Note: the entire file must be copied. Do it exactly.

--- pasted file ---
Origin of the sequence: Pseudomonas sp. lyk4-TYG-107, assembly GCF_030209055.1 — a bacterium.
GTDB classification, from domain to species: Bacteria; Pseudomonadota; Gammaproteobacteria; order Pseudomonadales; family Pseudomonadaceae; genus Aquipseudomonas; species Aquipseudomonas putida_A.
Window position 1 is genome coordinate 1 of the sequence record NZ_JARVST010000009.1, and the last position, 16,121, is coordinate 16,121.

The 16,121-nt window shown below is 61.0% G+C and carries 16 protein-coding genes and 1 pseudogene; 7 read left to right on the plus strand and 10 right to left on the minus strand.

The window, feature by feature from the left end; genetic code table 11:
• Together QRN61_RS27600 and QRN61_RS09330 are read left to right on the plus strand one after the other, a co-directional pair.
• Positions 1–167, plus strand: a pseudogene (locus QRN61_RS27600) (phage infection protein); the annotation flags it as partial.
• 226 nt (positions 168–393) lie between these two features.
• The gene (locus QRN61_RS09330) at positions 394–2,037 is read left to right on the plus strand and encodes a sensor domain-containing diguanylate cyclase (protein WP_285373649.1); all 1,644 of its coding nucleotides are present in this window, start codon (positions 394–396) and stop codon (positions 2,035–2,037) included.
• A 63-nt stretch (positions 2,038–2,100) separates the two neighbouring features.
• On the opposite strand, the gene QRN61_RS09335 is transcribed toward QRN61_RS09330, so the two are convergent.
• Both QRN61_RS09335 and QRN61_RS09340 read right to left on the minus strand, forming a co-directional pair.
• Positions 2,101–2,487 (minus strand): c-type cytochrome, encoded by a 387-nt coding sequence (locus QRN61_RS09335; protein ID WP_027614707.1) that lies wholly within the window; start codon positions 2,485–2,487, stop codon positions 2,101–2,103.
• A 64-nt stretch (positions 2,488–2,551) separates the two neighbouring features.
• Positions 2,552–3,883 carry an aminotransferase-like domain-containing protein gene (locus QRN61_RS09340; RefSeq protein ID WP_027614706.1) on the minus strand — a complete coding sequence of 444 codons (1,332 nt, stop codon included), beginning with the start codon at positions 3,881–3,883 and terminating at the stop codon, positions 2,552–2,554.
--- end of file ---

Origin of the sequence: Pseudomonas sp. lyk4-TYG-107, assembly GCF_030209055.1 — a bacterium.
GTDB classification, from domain to species: Bacteria; Pseudomonadota; Gammaproteobacteria; order Pseudomonadales; family Pseudomonadaceae; genus Aquipseudomonas; species Aquipseudomonas putida_A.
Window position 1 is genome coordinate 1 of the sequence record NZ_JARVST010000009.1, and the last position, 16,121, is coordinate 16,121.

The 16,121-nt window shown below is 61.0% G+C and carries 16 protein-coding genes and 1 pseudogene; 7 read left to right on the plus strand and 10 right to left on the minus strand.

The window, feature by feature from the left end; genetic code table 11:
• Together QRN61_RS27600 and QRN61_RS09330 are read left to right on the plus strand one after the other, a co-directional pair.
• Positions 1–167, plus strand: a pseudogene (locus QRN61_RS27600) (phage infection protein); the annotation flags it as partial.
• 226 nt (positions 168–393) lie between these two features.
• The gene (locus QRN61_RS09330) at positions 394–2,037 is read left to right on the plus strand and encodes a sensor domain-containing diguanylate cyclase (protein WP_285373649.1); all 1,644 of its coding nucleotides are present in this window, start codon (positions 394–396) and stop codon (positions 2,035–2,037) included.
• A 63-nt stretch (positions 2,038–2,100) separates the two neighbouring features.
• On the opposite strand, the gene QRN61_RS09335 is transcribed toward QRN61_RS09330, so the two are convergent.
• Both QRN61_RS09335 and QRN61_RS09340 read right to left on the minus strand, forming a co-directional pair.
• Positions 2,101–2,487 (minus strand): c-type cytochrome, encoded by a 387-nt coding sequence (locus QRN61_RS09335; protein ID WP_027614707.1) that lies wholly within the window; start codon positions 2,485–2,487, stop codon positions 2,101–2,103.
• A 64-nt stretch (positions 2,488–2,551) separates the two neighbouring features.
• Positions 2,552–3,883 carry an aminotransferase-like domain-containing protein gene (locus QRN61_RS09340; RefSeq protein ID WP_027614706.1) on the minus strand — a complete coding sequence of 444 codons (1,332 nt, stop codon included), beginning with the start codon at positions 3,881–3,883 and terminating at the stop codon, positions 2,552–2,554.